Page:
“I just received a very gracious call from Sara Gideon conceding the race,” Collins told supporters in Bangor, Maine.
“I feel that this is an affirmation of the work that I’m doing in Washington to fight hard every day for the people of Maine,” she continued. “Finally, let me say that this is an honor that is historical as well. I am the first person since Maine directly elected its senators to win a fifth term.”
I have been humbled, touched and inspired by you and your stories each and every day,” Gideon said at a news conference minutes after Collins’ announcement. “Just now, I spoke with Sen. Collins. I congratulated her on winning this election, and I told her that I will always be available to help serve the people of Maine.”
Collins, a perceived moderate, had taken sustained fire over the past few years due to her positions on various issues. One of the main drivers of progressive opposition to Collins is the fact that she voted in favor of Justice Brett Kavanaugh’s confirmation to the Supreme Court in 2018.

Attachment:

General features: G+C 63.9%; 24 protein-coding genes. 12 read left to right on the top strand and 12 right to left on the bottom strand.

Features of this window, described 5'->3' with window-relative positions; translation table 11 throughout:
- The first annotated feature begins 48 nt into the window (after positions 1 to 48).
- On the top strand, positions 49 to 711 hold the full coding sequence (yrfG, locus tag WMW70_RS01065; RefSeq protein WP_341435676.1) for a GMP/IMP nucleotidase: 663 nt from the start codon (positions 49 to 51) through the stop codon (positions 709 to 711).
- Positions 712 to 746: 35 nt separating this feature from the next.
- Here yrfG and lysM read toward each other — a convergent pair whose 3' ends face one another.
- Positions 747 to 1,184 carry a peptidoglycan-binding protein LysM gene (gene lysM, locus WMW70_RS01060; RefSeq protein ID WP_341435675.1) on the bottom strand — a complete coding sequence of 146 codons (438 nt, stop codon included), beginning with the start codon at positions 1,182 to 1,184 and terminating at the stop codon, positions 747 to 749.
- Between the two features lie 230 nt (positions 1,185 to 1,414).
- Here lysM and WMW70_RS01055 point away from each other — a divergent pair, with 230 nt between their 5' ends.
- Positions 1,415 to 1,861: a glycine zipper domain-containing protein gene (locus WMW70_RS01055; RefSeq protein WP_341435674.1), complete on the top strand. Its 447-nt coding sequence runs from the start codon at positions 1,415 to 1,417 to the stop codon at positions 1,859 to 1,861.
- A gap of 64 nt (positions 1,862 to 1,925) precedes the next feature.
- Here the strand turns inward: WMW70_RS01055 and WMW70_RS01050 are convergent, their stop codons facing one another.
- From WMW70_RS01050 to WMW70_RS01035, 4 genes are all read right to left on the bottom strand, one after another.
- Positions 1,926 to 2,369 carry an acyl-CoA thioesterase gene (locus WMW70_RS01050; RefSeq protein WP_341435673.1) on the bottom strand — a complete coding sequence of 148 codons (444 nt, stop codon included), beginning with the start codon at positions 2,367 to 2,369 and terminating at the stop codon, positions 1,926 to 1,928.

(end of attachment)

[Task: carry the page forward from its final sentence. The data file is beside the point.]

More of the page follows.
She was one of the few Republicans who observers thought might buck the party line. Her decision helped place another conservative justice on the Supreme Court at a time when progressives accused Republicans of ignoring sexual assault allegations against Kavanaugh.
In addition to Kavanaugh’s confirmation, however, Collins voted to pass President Trump’s tax package in 2017. Despite the criticism over the two votes, Collins reportedly said she was “proud” of both actions.
Even without friendly fire, Collins was already facing tough odds as she was ran in a state that has repeatedly supported Democratic presidential candidates.
Although three of the six New England states — Massachusetts, New Hampshire and Vermont — have moderate Republican governors, 10 of the region’s 12 senators are Democrats, while Maine’s junior senator, Angus King, is an independent who caucuses with Democrats.